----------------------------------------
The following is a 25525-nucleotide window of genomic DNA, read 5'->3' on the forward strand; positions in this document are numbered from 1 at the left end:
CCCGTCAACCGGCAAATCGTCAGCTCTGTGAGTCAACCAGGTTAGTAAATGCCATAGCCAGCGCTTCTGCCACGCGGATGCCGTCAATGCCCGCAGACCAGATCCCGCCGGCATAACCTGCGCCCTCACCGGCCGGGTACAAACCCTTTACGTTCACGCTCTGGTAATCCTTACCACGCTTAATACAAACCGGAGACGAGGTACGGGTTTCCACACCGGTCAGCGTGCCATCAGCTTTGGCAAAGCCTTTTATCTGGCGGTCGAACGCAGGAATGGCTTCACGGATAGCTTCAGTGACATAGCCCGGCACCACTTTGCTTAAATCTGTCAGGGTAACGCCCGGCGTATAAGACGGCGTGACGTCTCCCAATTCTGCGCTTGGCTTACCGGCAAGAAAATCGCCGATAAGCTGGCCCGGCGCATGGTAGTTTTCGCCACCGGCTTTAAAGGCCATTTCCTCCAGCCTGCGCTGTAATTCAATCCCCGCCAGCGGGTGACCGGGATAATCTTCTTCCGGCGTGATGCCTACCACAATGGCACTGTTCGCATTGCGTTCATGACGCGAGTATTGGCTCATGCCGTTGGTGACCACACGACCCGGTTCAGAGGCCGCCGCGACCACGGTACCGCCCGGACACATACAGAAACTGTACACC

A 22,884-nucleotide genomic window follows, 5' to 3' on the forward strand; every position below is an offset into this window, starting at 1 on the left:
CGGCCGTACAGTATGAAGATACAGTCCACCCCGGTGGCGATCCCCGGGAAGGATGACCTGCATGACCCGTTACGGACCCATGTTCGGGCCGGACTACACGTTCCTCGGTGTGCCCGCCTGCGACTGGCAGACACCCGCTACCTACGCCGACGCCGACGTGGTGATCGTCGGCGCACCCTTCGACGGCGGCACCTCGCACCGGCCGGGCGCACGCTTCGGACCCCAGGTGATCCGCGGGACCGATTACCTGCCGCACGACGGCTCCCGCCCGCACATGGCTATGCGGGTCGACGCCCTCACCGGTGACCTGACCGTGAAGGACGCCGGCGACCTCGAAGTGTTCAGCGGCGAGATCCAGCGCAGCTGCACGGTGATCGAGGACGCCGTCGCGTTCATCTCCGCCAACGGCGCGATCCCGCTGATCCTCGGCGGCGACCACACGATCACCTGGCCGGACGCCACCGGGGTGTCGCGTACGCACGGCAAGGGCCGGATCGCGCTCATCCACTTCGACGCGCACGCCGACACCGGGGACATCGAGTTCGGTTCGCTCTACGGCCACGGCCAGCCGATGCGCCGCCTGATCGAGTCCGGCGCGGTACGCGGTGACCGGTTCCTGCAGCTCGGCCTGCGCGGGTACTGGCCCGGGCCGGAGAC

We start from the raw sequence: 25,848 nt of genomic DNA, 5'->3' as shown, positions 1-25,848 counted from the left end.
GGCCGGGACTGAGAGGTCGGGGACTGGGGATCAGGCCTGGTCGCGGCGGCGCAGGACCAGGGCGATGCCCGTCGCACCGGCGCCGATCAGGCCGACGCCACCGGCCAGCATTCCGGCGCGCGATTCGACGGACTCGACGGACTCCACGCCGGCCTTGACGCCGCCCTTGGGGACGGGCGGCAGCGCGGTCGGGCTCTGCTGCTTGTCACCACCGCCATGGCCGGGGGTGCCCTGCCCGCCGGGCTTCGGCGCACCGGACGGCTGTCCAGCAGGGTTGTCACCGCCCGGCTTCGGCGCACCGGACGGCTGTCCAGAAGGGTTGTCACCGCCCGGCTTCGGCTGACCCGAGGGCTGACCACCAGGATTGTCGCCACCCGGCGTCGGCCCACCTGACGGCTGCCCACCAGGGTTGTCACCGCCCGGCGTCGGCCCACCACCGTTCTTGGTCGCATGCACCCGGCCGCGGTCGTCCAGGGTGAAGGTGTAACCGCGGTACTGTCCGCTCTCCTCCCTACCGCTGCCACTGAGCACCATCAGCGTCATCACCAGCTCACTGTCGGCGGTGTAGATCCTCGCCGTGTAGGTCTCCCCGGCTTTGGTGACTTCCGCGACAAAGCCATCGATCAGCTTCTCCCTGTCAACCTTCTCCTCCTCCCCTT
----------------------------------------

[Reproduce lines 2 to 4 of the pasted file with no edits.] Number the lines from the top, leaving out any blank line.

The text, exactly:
CCCGTCAACCGGCAAATCGTCAGCTCTGTGAGTCAACCAGGTTAGTAAATGCCATAGCCAGCGCTTCTGCCACGCGGATGCCGTCAATGCCCGCAGACCAGATCCCGCCGGCATAACCTGCGCCCTCACCGGCCGGGTACAAACCCTTTACGTTCACGCTCTGGTAATCCTTACCACGCTTAATACAAACCGGAGACGAGGTACGGGTTTCCACACCGGTCAGCGTGCCATCAGCTTTGGCAAAGCCTTTTATCTGGCGGTCGAACGCAGGAATGGCTTCACGGATAGCTTCAGTGACATAGCCCGGCACCACTTTGCTTAAATCTGTCAGGGTAACGCCCGGCGTATAAGACGGCGTGACGTCTCCCAATTCTGCGCTTGGCTTACCGGCAAGAAAATCGCCGATAAGCTGGCCCGGCGCATGGTAGTTTTCGCCACCGGCTTTAAAGGCCATTTCCTCCAGCCTGCGCTGTAATTCAATCCCCGCCAGCGGGTGACCGGGATAATCTTCTTCCGGCGTGATGCCTACCACAATGGCACTGTTCGCATTGCGTTCATGACGCGAGTATTGGCTCATGCCGTTGGTGACCACACGACCCGGTTCAGAGGCCGCCGCGACCACGGTACCGCCCGGACACATACAGAAACTGTACACC

A 22,884-nucleotide genomic window follows, 5' to 3' on the forward strand; every position below is an offset into this window, starting at 1 on the left:
CGGCCGTACAGTATGAAGATACAGTCCACCCCGGTGGCGATCCCCGGGAAGGATGACCTGCATGACCCGTTACGGACCCATGTTCGGGCCGGACTACACGTTCCTCGGTGTGCCCGCCTGCGACTGGCAGACACCCGCTACCTACGCCGACGCCGACGTGGTGATCGTCGGCGCACCCTTCGACGGCGGCACCTCGCACCGGCCGGGCGCACGCTTCGGACCCCAGGTGATCCGCGGGACCGATTACCTGCCGCACGACGGCTCCCGCCCGCACATGGCTATGCGGGTCGACGCCCTCACCGGTGACCTGACCGTGAAGGACGCCGGCGACCTCGAAGTGTTCAGCGGCGAGATCCAGCGCAGCTGCACGGTGATCGAGGACGCCGTCGCGTTCATCTCCGCCAACGGCGCGATCCCGCTGATCCTCGGCGGCGACCACACGATCACCTGGCCGGACGCCACCGGGGTGTCGCGTACGCACGGCAAGGGCCGGATCGCGCTCATCCACTTCGACGCGCACGCCGACACCGGGGACATCGAGTTCGGTTCGCTCTACGGCCACGGCCAGCCGATGCGCCGCCTGATCGAGTCCGGCGCGGTACGCGGTGACCGGTTCCTGCAGCTCGGCCTGCGCGGGTACTGGCCCGGGCCGGAGAC